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Amy Dickinson | Syndicated columnist

Dear Amy: My boyfriend and I have lived together for four years. He is in his 20s and I am in my early 30s.

We are working and struggling to get by. I never had any problem trusting him until recently.

He suddenly started hiding his phone and going out more without me. He used to always just leave his phone lying around. I never even looked through his phone, but when he started hiding it, I felt like something was wrong. He also started mentioning a female co-worker.

I asked what was going on. He denies anything is happening. He let me see the phone, but he had deleted all of his texts — sent and received.

I’m having a hard time believing him. He said he had a work event one day, but I found out later that this work event had actually happened on the previous day.

I have a feeling something is going on, but I have no proof. It is very hard for us to break up right now because we share a car. He also wouldn’t have anywhere to live. If he is not cheating, then I don’t want to break up.

If he is cheating, then I want to break up, but I don’t want him to lose his job or housing.

If it’s just a workplace flirtation, then I wouldn’t care, I just don’t like the lying and hiding.

And if there is nothing going on (like he says), then why is he lying?

Should I break up with him because I don’t trust him, or should I try to work on things? —Confused

Dear Confused: Every red flag for infidelity — cellphone secrecy, going out more often without you and lying about his whereabouts — is flapping in the breeze. You seem to have taken on the burden of proving what your gut is telling you, as well as “working on things” to repair the relationship. But he’s the person who needs to work on things. Aside from denying that he is stepping out on you, is he working to rebuild trust?

You need to ask yourself if you want to stay in this relationship, even if nothing changes.

Your guy’s job, commuting problems and living arrangements are his problem. If you can’t afford to part, you might consider continuing to cohabit as roommates, but not as a couple.

Dear Amy: My mother complains constantly that her teenage grandchildren do not call or text her; however, she does not call or text them either, claiming, “I just don’t want to bug anybody.” On the rare occasion that she does reach out, usually via text, she is never satisfied with their response. I encourage my children to text her, but she accuses me of putting them up to it. She wants them to call or text of their own volition.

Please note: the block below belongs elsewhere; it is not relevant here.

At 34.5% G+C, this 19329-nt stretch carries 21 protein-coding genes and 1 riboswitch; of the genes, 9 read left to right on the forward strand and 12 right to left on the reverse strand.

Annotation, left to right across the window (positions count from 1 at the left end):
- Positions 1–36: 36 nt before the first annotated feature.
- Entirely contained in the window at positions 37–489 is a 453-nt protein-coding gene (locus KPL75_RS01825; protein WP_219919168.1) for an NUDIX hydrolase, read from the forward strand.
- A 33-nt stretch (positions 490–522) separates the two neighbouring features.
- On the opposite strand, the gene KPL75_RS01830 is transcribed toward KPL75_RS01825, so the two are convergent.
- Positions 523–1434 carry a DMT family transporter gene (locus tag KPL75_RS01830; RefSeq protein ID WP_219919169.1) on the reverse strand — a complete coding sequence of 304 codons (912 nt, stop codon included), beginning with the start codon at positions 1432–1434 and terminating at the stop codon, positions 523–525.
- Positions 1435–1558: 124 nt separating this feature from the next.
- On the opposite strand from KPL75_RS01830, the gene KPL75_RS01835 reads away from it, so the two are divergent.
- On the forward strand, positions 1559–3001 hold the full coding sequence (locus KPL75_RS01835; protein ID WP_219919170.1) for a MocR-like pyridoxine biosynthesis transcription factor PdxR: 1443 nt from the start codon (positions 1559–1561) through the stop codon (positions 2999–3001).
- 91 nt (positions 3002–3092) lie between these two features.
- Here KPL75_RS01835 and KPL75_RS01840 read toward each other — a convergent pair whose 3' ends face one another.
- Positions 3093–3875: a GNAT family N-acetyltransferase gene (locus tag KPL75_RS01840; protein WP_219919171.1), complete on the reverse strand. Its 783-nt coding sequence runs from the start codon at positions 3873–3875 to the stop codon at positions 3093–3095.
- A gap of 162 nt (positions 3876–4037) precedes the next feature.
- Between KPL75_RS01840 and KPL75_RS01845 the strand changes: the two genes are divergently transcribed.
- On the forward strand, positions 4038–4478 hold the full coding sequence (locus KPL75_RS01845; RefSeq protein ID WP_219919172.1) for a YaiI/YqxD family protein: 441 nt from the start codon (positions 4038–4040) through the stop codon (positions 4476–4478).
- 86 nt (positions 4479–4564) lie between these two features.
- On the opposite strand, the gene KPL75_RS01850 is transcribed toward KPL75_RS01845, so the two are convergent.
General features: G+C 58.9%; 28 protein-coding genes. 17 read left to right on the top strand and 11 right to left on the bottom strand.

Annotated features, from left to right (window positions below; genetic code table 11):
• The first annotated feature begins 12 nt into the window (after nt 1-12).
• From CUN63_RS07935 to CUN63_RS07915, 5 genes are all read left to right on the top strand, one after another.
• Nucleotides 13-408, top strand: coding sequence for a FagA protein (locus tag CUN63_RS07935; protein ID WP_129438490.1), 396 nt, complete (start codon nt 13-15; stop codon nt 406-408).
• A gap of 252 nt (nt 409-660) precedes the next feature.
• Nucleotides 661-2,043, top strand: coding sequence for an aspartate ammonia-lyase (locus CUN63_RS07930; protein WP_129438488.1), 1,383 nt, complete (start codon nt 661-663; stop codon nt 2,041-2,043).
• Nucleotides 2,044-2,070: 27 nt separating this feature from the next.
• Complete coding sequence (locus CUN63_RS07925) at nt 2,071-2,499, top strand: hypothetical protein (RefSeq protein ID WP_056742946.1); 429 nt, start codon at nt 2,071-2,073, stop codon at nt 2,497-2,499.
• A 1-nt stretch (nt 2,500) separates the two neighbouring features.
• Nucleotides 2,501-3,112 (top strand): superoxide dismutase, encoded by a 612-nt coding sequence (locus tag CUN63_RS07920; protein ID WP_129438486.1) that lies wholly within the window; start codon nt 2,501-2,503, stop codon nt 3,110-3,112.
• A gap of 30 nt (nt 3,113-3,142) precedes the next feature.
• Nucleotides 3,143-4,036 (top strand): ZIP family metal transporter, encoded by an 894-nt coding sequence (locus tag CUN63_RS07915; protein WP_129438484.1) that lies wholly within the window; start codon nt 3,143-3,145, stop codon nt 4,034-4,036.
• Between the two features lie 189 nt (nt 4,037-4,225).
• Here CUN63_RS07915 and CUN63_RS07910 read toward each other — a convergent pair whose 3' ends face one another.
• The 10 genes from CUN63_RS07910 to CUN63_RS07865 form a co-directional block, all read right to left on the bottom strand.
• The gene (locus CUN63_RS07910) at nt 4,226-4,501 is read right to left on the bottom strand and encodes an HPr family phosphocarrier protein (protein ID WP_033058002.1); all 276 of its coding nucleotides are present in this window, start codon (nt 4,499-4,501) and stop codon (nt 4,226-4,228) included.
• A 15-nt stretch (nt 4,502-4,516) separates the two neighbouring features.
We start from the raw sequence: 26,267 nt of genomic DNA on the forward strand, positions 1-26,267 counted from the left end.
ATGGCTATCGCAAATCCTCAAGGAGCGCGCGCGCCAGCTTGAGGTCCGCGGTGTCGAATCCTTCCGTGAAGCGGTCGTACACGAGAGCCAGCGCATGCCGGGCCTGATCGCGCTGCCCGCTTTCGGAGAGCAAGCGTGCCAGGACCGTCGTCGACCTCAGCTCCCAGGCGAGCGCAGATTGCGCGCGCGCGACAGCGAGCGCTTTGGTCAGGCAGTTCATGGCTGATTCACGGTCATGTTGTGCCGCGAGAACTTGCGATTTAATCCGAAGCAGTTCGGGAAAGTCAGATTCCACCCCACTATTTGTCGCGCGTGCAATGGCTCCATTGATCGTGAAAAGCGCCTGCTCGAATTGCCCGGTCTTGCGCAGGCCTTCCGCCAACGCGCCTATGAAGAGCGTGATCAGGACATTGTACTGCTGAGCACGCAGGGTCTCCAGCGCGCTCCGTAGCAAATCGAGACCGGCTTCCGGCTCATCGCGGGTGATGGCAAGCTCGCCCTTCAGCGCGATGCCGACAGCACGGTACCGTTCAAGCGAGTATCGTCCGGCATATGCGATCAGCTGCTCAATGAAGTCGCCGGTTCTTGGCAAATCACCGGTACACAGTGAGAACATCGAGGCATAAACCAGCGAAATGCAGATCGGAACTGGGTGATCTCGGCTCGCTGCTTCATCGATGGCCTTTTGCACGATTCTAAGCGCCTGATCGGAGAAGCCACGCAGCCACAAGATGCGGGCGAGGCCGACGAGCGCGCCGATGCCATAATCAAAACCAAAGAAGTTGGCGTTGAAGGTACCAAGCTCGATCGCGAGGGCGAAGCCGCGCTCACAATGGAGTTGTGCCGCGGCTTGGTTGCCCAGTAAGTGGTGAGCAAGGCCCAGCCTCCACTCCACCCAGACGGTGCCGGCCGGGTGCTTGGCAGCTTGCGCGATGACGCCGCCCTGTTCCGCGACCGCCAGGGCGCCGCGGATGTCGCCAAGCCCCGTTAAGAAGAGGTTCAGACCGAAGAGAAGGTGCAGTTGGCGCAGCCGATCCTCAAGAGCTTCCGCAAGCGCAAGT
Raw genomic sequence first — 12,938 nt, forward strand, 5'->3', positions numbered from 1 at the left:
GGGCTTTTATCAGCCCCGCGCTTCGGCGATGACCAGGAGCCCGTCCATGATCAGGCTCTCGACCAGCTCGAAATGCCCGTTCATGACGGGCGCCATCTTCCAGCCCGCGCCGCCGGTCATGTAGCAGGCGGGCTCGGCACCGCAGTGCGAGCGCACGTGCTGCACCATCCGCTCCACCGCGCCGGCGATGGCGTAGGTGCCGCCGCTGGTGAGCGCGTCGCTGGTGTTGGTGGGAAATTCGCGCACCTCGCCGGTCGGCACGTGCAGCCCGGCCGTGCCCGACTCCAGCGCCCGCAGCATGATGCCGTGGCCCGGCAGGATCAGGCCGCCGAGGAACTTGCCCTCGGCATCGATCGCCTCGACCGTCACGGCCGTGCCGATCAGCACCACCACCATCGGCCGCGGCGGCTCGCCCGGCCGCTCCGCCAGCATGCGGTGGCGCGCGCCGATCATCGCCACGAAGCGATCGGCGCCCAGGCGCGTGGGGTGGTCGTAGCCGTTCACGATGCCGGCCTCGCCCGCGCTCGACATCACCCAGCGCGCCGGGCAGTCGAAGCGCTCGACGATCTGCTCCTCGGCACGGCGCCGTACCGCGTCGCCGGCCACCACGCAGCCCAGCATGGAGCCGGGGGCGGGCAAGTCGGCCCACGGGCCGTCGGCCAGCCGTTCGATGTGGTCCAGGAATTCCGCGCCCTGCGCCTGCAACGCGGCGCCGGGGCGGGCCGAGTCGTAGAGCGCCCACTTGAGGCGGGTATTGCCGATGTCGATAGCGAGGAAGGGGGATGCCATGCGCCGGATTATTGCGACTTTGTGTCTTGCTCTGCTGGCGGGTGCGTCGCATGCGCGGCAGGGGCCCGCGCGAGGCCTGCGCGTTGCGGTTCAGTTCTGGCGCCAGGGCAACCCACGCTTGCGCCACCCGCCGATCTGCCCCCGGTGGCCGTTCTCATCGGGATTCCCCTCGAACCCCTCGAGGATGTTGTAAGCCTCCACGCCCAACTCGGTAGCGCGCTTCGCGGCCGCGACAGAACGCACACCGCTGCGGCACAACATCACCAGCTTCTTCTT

As a parent, I feel it is my responsibility to coach my kids through lots of circumstances, and I don’t see why she sees it as a bad thing if they contact her because of my prompting, which I do because of her frequent complaints.

None of us wants to hurt her feelings, but it seems we just can’t win. Should I continue to coach the kids and not admit to putting them up to it, or allow natural consequences to occur and hope she gets the message — she doesn’t call them and they don’t call her? —Confused Coach

Dear Confused: Tell your mother (one more time) — “Mom, we can’t win here. You complain that the kids aren’t in touch. When they do reach out or respond, you don’t like it. They love you to pieces, but they can’t seem to get this right. I’m very sorry you are feeling this way, but I can’t seem to help, so I’m going to back off and let you handle this. If you want to complain about their habits, talk directly to them.”

Dear Amy: “Very Upset” was asking a simple favor of her son and daughter-in-law: to reciprocate dog-sitting. I can’t believe you sided with these selfish young adults who couldn’t be bothered to help their mother. —Dog Lover

Dear Dog Lover: I’ve found that if I ever want to stir the pot, I should run a question about dogs. My response to you and other readers is that the younger couple did offer to dog sit. The mother simply didn’t like the way they were going to do it.

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Contact Amy Dickinson via email: askamy@amydickinson.com. Readers may send postal mail to Ask Amy, P.O. Box 194, Freeville, NY 13068. You can also follow her on Twitter @askingamy or “like” her on Facebook.

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